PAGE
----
KANSAS CITY, Mo. -- The Centers for Disease Control and Prevention report that drug overdose deaths are rising in both Kansas and Missouri, even though nationally the numbers are down.
First Call, a drug prevention and recovery center, predicts the situation may get even worse here before it gets better.
The opioid abuse epidemic started on the coasts and has been slowly working its way into the heartland.
In Missouri, the overwhelming majority of the state's drug overdose deaths last year were concentrated in the St. Louis area. That's why centers like First Call are bracing themselves for a surge in opioid abuse cases in the metro area, as the drug use trend spreads west.
Kansas reports that more than eight out of ten drug overdoses in recent years involve prescription medications.
"If you look at what’s happened in St. Louis, I would love to say it’s not going to happen in Kansas City, but if you look at the national trends, it looks like it’s coming," said Margaux Guignon, prevention services director for First Call. "Hopefully we can be proactive about it. But if we are following the trend of the rest of the country, we are going to get hit hard."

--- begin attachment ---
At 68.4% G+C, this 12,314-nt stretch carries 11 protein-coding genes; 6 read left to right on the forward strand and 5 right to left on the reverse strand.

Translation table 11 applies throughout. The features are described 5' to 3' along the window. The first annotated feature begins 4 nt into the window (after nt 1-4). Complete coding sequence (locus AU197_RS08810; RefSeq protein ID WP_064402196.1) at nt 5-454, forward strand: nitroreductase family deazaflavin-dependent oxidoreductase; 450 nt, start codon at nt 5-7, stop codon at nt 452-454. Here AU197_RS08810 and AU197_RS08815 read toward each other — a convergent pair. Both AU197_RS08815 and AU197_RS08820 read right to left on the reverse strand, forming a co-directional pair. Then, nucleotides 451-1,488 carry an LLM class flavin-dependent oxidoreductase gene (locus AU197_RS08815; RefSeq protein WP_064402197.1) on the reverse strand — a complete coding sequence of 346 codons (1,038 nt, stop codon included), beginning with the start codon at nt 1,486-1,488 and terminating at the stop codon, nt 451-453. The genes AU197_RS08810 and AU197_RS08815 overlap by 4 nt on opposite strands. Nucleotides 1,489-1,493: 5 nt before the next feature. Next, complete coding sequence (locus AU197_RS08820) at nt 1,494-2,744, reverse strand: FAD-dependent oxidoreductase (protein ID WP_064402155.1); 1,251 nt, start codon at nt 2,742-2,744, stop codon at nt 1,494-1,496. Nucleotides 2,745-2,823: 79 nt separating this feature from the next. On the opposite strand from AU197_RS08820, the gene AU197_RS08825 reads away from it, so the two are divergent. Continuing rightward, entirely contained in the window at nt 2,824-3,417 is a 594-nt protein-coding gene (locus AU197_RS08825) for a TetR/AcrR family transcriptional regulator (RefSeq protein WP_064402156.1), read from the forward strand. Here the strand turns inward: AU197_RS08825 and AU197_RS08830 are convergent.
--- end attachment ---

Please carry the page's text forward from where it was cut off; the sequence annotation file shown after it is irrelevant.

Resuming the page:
Missouri is the only state without a prescription drug monitoring program and centers such as First Call believe that makes it easier for people to get prescriptions for highly addictive pain killers.
Guignon also says doctors in the metro write more prescriptions for pain killers than doctors in other areas of the nation, as more physicians are pulling back to prevent misuse.
Kansas City may not be prepared to handle a spike in opioid addicts. There are treatment centers, but in some cases you may have to wait two weeks to get into a program. Many may never return for that help.